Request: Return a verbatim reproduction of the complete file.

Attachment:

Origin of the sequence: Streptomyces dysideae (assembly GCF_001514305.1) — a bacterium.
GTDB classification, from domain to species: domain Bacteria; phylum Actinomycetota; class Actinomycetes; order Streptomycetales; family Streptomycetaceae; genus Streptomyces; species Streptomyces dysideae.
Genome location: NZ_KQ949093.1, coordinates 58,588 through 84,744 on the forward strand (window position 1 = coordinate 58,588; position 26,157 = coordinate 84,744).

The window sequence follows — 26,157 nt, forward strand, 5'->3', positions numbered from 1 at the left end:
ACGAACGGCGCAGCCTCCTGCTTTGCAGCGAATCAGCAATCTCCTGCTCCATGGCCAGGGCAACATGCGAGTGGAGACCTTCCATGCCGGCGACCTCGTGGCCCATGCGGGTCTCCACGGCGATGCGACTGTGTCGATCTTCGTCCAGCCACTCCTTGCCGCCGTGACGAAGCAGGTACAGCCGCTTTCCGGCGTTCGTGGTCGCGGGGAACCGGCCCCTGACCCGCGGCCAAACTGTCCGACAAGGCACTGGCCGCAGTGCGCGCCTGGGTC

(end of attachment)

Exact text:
Origin of the sequence: Streptomyces dysideae (assembly GCF_001514305.1) — a bacterium.
GTDB classification, from domain to species: domain Bacteria; phylum Actinomycetota; class Actinomycetes; order Streptomycetales; family Streptomycetaceae; genus Streptomyces; species Streptomyces dysideae.
Genome location: NZ_KQ949093.1, coordinates 58,588 through 84,744 on the forward strand (window position 1 = coordinate 58,588; position 26,157 = coordinate 84,744).

The window sequence follows — 26,157 nt, forward strand, 5'->3', positions numbered from 1 at the left end:
ACGAACGGCGCAGCCTCCTGCTTTGCAGCGAATCAGCAATCTCCTGCTCCATGGCCAGGGCAACATGCGAGTGGAGACCTTCCATGCCGGCGACCTCGTGGCCCATGCGGGTCTCCACGGCGATGCGACTGTGTCGATCTTCGTCCAGCCACTCCTTGCCGCCGTGACGAAGCAGGTACAGCCGCTTTCCGGCGTTCGTGGTCGCGGGGAACCGGCCCCTGACCCGCGGCCAAACTGTCCGACAAGGCACTGGCCGCAGTGCGCGCCTGGGTC